Supporting Teen Problem-Solving (STEPS) 3 year outcomes: Preventing diabetes-specific emotional distress and depressive symptoms in adolescents with type 1 diabetes.

Jill Weissberg-Benchell*, Jenna B. Shapiro, Fred B. Bryant, Korey K. Hood

*Corresponding author for this work

Research output: Contribution to journalArticlepeer-review

3 Scopus citations

Abstract

Objective: This article reports the 3-year outcomes for the Supporting Teen Problem-Solving (STePS) multisite Randomized Control Trial (RCT); reporting the overall impact of the STePS trial, and the differential impact of each arm of the trial (a resilience promoting intervention [PRP T1D] vs. a diabetes education intervention [EI]) on diabetes-specific emotional distress and depressive symptoms. Method: Participants included 264 adolescents with Type 1 diabetes (T1D), ages 14–18, in Chicago and San Francisco. Both intervention arms lasted 4.5 months and assessments were conducted at baseline, postintervention (4.5 months), and 5 follow-up visits (8, 12, 16, 28, and 40 months from baseline). Intervention efficacy was investigated using latent growth curve modeling (LGCM) to analyze the rate and shape of change of outcomes from preintervention across postintervention and follow-up time points. Results: Mean age of participants was 15.7 years, mean T1D duration was 6.9 years, mean HbA1c at baseline was 9.1%. The sample was diverse with nearly 35% identifying as racial or ethnic minorities, and 60% were female. PRP T1D participants reported significantly lower diabetes distress compared with EI participants, and the effect size increased over time. For the pooled sample, while 40% of youth reported elevated distress at baseline, only 23% reported elevated distress 3 years postintervention. Moreover, PRP T1D participants experienced a significant decline in depressive symptoms from 16 to 40 months postbaseline, while participants in the education arm did not. Conclusions: Results from the 3-year outcomes assessment demonstrate the robust effects of PRP T1D in adolescents with declines in distress and depressive symptoms. (PsycInfo Database Record (c) 2020 APA, all rights reserved)What is the public health significance of this article?—This study suggests that PRP T1D is an effective treatment for reducing diabetes-specific emotional distress in teenagers with T1D. This study suggests that PRP T1D is an effective treatment for preventing depressive symptoms in teenagers with T1D. This study suggests that group-based programs designed for teenagers with T1D may offer a positive psychosocial and metabolic impact regardless of group content. (PsycInfo Database Record (c) 2020 APA, all rights reserved)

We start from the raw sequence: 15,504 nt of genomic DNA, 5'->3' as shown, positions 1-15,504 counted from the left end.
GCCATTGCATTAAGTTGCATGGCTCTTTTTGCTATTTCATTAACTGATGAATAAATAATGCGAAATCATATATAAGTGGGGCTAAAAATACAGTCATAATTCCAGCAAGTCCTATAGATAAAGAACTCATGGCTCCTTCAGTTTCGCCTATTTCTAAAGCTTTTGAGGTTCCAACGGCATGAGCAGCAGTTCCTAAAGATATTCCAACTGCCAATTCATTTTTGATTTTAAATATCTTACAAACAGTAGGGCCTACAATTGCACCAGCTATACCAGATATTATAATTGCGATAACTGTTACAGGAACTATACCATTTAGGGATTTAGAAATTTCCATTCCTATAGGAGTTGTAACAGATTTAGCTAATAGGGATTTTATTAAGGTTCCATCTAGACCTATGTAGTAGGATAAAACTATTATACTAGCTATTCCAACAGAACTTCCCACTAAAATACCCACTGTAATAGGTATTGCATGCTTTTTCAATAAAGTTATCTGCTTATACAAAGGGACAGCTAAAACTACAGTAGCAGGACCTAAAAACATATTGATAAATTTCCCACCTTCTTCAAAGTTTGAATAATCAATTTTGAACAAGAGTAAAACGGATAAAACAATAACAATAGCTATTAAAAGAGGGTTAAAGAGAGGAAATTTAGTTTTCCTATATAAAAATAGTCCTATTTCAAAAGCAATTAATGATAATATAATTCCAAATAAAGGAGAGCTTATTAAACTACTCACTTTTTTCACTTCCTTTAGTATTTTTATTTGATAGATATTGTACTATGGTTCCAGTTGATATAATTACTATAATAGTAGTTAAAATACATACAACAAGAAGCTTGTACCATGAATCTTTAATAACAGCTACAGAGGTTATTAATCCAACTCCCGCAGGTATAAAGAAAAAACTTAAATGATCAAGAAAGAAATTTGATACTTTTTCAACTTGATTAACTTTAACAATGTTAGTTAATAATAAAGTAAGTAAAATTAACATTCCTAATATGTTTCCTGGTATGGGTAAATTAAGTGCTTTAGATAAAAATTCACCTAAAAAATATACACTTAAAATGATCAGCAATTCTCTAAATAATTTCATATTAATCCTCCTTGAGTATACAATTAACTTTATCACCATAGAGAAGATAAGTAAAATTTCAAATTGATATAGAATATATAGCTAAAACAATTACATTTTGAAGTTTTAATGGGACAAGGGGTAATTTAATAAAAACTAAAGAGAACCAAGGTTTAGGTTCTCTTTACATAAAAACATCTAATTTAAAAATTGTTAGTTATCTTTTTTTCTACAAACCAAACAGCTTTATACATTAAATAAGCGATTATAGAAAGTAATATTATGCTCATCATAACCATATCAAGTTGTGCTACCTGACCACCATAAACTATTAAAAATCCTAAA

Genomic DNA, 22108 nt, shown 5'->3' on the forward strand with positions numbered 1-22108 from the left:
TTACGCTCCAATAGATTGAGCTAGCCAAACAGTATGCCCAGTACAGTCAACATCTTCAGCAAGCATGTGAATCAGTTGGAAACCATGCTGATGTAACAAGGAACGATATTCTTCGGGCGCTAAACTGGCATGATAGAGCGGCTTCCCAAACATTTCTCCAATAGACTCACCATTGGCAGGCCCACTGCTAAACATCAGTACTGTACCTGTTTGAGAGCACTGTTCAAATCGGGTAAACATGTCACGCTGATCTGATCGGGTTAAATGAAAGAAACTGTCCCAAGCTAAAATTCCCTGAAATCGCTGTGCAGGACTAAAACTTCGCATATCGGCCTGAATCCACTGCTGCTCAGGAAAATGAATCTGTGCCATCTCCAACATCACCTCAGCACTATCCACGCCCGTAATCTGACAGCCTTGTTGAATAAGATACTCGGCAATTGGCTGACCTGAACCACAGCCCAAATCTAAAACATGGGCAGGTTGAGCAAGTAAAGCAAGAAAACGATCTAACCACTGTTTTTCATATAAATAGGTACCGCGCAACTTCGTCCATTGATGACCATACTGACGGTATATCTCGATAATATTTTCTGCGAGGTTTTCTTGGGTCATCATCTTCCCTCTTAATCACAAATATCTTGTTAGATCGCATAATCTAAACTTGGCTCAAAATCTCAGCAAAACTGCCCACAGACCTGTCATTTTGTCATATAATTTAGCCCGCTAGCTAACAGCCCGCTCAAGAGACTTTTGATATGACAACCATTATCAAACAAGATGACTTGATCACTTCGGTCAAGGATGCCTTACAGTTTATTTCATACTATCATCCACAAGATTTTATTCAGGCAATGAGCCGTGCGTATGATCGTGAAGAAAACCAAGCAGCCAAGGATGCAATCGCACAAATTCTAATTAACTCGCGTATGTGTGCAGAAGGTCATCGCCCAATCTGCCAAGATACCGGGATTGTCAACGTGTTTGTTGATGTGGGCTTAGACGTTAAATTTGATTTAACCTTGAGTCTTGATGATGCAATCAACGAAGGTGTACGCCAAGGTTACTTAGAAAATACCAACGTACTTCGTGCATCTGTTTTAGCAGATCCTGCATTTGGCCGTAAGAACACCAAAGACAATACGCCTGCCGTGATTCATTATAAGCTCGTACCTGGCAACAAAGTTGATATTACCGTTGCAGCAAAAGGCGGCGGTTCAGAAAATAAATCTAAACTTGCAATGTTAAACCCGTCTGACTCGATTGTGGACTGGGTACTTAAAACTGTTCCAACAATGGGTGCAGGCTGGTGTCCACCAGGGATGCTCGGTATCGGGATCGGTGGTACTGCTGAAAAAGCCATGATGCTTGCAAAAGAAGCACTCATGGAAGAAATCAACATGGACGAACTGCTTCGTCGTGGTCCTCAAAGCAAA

Original languageEnglish (US)
Pages (from-to)1019-1031
Number of pages13
JournalJournal of Consulting and Clinical Psychology
Volume88
Issue number11
DOIs
StatePublished - 2020
Externally publishedYes

Keywords

  • Type I Diabetes
  • adolescents
  • depression
  • distress
  • prevention

ASJC Scopus subject areas

  • Clinical Psychology
  • Psychiatry and Mental health

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